The owner of a Newton conference center for clergy and faith communities has permanently closed its doors and is selling the roughly 2-acre property at the corner of Grove and Hancock streets in the city’s Auburndale village.
The Walker Center For Ecumenical Exchange, originally founded in 1868 by Eliza Walker as a missionary home, cited the coronavirus’s impact in a brief statement Tuesday to the Globe.
“After 150 years in Auburndale, and a rich history of serving others, The Walker Center is closing permanently. The difficult decision to close reflects the devastating impact of the COVID-19 pandemic,” the statement said. “While the property is for sale, the Board of Trustees remains committed to promoting peace and justice and is exploring new ways to fulfill The Walker Center mission.”
The property, identified as 136-144 Hancock St. and 171 Grove St. in online real estate listings, abuts the city’s Williams Elementary School and is about a half-mile from the MBTA Riverside station. Riverside is the location of an approved mixed-use development that will include hundreds of apartments, plus commercial and retail use.
The Walker Center provided conference and retreat housing, graduate student housing, and programming for people enrolled in programs related to subjects such as theology and religion, according to its website. It also offered a bed and breakfast, and held programs for faith communities and their leaders.
The Walker Center for Ecumenical Exchange, Inc., is a tax-exempt not-for-profit corporation, according to filings with the state Attorney General’s office.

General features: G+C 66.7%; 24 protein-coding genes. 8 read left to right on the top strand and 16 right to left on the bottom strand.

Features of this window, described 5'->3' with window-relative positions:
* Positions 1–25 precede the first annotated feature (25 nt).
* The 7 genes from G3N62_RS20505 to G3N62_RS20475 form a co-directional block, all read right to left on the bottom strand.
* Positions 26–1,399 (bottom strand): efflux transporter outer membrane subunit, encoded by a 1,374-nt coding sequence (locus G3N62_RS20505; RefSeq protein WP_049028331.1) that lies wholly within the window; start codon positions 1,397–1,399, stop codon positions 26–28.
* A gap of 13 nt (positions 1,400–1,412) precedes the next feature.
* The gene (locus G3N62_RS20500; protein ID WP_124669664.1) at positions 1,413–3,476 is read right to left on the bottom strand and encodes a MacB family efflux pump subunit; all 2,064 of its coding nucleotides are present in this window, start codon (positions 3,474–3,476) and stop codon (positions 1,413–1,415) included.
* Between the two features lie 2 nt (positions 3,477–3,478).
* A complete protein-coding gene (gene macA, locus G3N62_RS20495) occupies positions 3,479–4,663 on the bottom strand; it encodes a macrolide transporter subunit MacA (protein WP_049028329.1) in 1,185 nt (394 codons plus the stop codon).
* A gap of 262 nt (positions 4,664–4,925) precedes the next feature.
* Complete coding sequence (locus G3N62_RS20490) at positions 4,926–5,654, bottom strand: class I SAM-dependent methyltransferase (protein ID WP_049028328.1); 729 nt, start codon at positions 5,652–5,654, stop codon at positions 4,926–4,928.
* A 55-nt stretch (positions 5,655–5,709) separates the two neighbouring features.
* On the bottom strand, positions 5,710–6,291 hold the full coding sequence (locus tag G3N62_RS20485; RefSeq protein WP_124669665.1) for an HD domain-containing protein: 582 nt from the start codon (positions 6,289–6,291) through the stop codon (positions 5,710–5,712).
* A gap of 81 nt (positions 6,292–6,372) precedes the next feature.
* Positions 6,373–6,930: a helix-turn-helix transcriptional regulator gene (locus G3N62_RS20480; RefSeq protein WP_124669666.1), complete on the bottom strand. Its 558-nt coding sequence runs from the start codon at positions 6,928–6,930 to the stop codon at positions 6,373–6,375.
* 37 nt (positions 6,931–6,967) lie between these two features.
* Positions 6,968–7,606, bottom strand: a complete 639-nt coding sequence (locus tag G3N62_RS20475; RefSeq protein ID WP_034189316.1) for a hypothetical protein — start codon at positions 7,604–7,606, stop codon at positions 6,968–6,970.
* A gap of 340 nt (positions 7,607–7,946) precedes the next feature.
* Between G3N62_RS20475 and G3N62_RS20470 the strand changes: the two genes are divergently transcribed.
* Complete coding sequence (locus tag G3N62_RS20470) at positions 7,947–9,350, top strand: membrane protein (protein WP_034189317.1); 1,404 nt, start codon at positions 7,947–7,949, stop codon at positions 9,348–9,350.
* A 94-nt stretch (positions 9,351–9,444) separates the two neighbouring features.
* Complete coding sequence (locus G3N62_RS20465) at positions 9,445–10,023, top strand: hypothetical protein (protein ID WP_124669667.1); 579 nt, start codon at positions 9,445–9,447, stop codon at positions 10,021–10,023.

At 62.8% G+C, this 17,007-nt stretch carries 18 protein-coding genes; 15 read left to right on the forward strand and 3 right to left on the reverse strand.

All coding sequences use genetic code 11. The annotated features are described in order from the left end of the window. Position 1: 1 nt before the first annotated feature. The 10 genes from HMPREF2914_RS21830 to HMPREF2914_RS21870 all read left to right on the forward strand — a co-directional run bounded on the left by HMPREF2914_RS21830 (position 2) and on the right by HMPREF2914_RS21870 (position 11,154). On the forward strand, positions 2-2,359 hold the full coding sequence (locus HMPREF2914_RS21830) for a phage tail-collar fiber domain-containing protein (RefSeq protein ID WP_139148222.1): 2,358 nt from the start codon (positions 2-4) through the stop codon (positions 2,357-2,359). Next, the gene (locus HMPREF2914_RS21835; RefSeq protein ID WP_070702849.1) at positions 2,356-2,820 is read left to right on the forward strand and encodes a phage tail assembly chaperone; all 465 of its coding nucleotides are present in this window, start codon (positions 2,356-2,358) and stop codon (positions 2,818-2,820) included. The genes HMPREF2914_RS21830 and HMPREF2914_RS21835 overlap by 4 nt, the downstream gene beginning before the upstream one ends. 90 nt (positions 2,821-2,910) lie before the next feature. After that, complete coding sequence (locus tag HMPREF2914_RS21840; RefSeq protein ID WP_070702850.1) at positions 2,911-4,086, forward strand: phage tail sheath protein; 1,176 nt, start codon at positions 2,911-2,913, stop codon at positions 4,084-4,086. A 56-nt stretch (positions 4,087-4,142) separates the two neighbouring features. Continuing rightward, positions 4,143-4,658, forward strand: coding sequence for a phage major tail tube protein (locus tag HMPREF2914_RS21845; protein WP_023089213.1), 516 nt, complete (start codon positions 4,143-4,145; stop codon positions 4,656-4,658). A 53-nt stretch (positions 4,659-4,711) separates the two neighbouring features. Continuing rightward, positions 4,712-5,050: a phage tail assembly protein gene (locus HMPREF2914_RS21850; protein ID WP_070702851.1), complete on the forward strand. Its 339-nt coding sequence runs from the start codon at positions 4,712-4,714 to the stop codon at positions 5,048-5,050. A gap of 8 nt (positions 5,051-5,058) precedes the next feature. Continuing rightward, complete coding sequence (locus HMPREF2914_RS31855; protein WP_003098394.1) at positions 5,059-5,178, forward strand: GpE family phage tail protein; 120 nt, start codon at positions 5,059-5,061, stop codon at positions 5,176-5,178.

The property’s six buildings are more than 50 years old, including the Harding East and West building, which was built around 1850, according to state historical records. The property is also located in the Auburndale Historic District.
No redevelopment plans have been announced for the property. The city requires review of any proposed redevelopment of buildings that are at least 50 years old.
A group of neighbors concerned about the future of the property have been meeting with city officials, said Auburndale resident Paul Giragos in a phone interview. The group also solicited community input with a survey asking people what they would like to see at the property.
“We can’t affect whether developers buy it or not,” Giragos said. “But we were hoping to be organized, so that if a developer does buy it, we can make sure that what they put in there has a use that we feel is helpful, and not detrimental” to the neighborhood.
John Hilliard can be reached at email@example.com.